Two gaps instead of one: the CJEU's effect on Supplementary Protection Certificate jurisprudence

This is the Guest Editorial for the June 2014 issue of JIPLP, written by editorial board member Darren Smyth (EIP, London).
Two gaps instead of one: the CJEU's effect on Supplementary Protection Certificate jurisprudence

Richard Dawkins reports an observation of interactions with proponents of creationism, who point to gaps in the fossil record as showing that evolution by natural selection is not correct. If, Dawkins says, an intermediate species fossil is subsequently discovered, the creationists consider their position to be strengthened, not weakened, because “Now there are two gaps instead of one!”.

A similar pattern can be discerned in the realm of referrals to the Court of Justice of the European Union (CJEU) concerning the SPC Regulation (1) When a national judge makes a referral because there is a particular area of uncertainty, a judgment from the CJEU follows that fails to clarify the original uncertainty, and creates a new one. Now there are two gaps instead of one.

Thus, to take one example, when there was uncertainty about the meaning of whether a product is “protected by a basic patent” according to Article 3(a) of the Regulation, the Medeva Quintet (2) of cases gave not one but two answers, neither of which was illuminating. Depending on which judgment is read, the court enlightened the world that the product must be “specified”, or “identified”, in the wording of the claims. As to with what degree of particularity, or whether the two verbs meant the same thing or something different, answer came there none.

So further referrals ensued, resulting in the “Lilly Trio”(3), in which the CJEU spectacularly failed to clarify the point, adding further terms requiring judicial interpretation. For example, in the Lilly case itself, it was ruled that it is not necessary for the claims to specify a structural formula identifying the active ingredient, but that it is sufficient “that the claims relate, implicitly but necessarily and specifically, to the active ingredient in question”. What, in this context, is “necessarily” supposed to mean? Or, for that matter, “specifically”? In fact, the degree of particularity – the whole point of the referral – is not significantly illuminated by this answer.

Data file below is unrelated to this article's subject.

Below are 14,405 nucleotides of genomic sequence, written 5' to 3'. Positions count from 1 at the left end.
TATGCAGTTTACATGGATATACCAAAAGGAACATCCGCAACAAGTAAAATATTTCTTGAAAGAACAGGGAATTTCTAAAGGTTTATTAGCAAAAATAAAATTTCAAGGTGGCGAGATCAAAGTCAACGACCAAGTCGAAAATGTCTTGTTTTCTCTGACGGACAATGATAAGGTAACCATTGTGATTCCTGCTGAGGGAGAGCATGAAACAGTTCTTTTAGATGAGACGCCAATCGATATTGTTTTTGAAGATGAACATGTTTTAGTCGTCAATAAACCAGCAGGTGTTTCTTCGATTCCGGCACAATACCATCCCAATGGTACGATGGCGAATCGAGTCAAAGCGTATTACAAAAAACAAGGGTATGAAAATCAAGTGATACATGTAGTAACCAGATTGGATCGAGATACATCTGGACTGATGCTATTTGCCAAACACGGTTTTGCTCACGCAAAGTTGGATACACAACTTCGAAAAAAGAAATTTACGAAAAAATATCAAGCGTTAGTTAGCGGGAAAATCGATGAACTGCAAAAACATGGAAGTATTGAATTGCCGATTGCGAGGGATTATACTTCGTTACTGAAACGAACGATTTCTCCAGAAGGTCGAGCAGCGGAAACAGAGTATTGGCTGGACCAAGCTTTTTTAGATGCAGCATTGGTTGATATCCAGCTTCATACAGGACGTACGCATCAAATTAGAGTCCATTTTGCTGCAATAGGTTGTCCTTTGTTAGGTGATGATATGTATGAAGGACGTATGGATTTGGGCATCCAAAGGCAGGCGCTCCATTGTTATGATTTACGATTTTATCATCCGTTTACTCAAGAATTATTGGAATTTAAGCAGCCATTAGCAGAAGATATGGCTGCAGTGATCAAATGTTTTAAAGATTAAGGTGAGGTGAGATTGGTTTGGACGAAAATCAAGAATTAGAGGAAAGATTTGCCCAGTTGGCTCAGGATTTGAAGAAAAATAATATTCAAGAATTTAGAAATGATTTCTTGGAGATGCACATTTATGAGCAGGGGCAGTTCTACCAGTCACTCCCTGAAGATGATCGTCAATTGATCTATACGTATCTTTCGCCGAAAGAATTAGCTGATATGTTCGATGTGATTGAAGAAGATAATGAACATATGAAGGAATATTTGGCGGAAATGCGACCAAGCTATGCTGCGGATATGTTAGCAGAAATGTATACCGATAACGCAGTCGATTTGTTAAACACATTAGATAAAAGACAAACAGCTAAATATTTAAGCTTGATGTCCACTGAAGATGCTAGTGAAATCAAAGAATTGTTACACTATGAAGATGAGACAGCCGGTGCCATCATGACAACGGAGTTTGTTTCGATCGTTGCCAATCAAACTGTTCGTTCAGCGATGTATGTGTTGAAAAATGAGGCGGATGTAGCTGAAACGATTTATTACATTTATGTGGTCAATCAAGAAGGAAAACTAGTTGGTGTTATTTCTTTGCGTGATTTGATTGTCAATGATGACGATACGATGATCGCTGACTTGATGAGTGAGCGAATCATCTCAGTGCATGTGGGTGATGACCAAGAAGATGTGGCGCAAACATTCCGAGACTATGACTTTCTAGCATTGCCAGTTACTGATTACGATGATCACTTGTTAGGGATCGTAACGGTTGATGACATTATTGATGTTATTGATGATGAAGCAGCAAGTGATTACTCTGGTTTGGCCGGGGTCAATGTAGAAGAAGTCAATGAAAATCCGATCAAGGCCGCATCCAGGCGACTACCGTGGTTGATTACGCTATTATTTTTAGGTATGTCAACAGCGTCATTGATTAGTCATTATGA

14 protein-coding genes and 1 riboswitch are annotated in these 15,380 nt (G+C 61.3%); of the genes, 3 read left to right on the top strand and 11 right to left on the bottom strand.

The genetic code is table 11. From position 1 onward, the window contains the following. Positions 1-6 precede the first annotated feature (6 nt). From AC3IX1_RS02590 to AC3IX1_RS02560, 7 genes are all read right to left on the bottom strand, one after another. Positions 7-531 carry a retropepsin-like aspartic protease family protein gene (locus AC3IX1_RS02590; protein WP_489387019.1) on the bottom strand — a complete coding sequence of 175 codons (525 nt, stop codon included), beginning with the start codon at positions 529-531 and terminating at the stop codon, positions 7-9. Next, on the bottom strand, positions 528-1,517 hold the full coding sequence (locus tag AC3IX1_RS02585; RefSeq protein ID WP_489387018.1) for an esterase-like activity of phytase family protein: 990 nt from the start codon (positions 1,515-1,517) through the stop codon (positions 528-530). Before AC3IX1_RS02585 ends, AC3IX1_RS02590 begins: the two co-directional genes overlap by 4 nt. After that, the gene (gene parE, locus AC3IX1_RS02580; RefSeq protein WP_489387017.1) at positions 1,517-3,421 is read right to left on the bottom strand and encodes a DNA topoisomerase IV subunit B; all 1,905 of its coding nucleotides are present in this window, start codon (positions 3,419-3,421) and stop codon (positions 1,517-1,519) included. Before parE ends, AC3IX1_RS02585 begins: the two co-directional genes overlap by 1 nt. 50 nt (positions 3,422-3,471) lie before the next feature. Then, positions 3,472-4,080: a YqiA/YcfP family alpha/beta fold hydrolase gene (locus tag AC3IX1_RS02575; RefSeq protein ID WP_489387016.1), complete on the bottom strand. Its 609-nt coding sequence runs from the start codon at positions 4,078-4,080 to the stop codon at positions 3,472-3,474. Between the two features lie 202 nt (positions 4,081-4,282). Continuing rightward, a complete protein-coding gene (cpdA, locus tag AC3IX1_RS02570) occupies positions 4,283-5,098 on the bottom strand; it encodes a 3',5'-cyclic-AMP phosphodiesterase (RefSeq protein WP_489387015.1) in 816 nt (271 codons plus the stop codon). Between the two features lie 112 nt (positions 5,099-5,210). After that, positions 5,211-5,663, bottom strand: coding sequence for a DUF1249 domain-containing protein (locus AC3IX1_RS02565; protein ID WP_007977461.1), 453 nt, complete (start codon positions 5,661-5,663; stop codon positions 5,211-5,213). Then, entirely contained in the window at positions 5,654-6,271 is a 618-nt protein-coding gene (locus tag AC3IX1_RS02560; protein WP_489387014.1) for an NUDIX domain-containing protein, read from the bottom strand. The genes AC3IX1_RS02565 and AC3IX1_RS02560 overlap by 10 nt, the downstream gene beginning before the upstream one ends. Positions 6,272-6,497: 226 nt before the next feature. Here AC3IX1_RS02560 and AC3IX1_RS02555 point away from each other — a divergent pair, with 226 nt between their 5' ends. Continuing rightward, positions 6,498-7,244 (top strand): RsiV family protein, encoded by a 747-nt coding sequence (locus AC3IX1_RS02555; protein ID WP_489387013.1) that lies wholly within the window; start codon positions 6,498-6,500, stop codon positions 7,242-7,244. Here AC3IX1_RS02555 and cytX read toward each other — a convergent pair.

There seem to be two possible solutions to this sorry state of affairs. Either national judges can stop referring, and just decide cases as best they can on the basis of the existing state of the jurisprudence: if this results in divergent decisions, then so be it. Or the EU legislature can rewrite the Regulation.

A report has reached JIPLP that, after the speeches in the combined hearing for the Lilly Trio of cases, the first question from the court, addressed to the representatives of the Commission, was whether there was any plan to amend or rewrite the Regulation. It seems that even the CJEU realises that the status quo is untenable (the answer from the Commission side was, naturally, non-committal). It seems that all political capital and goodwill relating to intellectual property in Europe has been squandered on the Unitary Patent and Unified Patent Court. It therefore appears scarcely likely that legislative time will be found for a new SPC law.

So, we invite the judges of Europe to consider (and maybe discuss at the next European Patent Judges' Symposium). You have all the guidance from the CJEU you are going to get. Every referral you make will result in more “gaps”, not fewer, in the legislative framework. Decide some cases; aim for consistency; but if there happen to be some anomalies, well, it is better than spending the time, effort, and money on a referral that will simply make the issues more complex than they were to begin with.

1 Regulation (EC) No 469/2009 of the European Parliament and of the Council of 6 May 2009 concerning the supplementary protection certificate for medicinal products.

2 Medeva BV ( C-322/10), Georgetown University (C-422/10), Yeda (C-518/10), University of Queensland (C-630/10), and Daiichi Sankyo (C-6/11).

3 Lilly (Case C-493/12), Actavis (C-443/12), and Georgetown (Case C-484/12).

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